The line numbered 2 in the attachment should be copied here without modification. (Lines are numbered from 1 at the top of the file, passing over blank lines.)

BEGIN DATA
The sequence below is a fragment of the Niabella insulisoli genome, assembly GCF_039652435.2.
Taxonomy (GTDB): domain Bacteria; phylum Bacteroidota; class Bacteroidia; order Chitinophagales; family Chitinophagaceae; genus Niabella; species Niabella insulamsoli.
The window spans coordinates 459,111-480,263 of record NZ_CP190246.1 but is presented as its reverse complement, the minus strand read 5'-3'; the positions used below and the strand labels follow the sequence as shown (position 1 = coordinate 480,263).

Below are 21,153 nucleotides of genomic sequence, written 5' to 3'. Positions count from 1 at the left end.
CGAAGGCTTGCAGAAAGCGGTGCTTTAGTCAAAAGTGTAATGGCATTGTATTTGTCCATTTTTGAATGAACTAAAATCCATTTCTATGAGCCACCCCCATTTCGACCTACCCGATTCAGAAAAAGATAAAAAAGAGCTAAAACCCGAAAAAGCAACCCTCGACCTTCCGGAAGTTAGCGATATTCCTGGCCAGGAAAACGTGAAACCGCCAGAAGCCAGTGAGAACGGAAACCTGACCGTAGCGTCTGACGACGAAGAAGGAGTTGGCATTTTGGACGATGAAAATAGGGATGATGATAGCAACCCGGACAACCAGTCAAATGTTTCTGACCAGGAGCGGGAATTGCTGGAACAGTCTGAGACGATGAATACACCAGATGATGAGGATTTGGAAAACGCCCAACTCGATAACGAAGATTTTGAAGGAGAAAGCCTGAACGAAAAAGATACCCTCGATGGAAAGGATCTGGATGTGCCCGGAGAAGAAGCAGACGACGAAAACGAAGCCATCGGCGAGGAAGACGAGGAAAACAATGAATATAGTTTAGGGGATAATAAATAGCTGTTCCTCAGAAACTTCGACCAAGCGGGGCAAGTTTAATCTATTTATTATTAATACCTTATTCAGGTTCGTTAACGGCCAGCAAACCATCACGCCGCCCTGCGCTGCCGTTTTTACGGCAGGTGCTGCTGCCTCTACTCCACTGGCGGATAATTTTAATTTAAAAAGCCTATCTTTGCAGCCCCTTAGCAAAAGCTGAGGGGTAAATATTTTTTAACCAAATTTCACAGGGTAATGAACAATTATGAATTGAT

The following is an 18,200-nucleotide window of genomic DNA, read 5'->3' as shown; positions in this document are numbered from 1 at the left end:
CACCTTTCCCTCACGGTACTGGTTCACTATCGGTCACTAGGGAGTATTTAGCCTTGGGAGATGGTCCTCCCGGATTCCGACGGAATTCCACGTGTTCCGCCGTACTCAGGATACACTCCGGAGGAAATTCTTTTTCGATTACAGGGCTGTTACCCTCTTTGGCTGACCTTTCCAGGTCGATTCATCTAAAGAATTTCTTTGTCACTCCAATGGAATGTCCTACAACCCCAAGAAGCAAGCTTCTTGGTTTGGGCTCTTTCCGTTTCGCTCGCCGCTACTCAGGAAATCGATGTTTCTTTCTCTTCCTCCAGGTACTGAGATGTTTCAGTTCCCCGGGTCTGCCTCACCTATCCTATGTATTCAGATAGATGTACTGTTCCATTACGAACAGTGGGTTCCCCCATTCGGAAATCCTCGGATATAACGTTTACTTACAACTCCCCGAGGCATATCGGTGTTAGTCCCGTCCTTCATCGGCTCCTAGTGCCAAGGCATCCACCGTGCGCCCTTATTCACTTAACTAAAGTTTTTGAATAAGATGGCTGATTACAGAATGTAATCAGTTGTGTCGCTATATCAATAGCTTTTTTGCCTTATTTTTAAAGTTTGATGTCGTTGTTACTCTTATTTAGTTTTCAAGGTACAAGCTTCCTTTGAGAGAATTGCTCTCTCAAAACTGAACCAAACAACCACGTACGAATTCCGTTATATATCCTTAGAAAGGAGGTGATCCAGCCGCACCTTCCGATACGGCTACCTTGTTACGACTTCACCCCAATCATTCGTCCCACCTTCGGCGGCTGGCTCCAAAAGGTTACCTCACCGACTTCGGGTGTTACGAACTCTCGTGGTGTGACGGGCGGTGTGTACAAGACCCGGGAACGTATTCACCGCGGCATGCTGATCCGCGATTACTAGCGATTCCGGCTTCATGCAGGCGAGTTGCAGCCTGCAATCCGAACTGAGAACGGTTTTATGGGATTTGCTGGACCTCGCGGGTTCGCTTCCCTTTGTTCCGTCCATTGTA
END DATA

Taxonomy (GTDB): domain Bacteria; phylum Bacteroidota; class Bacteroidia; order Chitinophagales; family Chitinophagaceae; genus Niabella; species Niabella insulamsoli.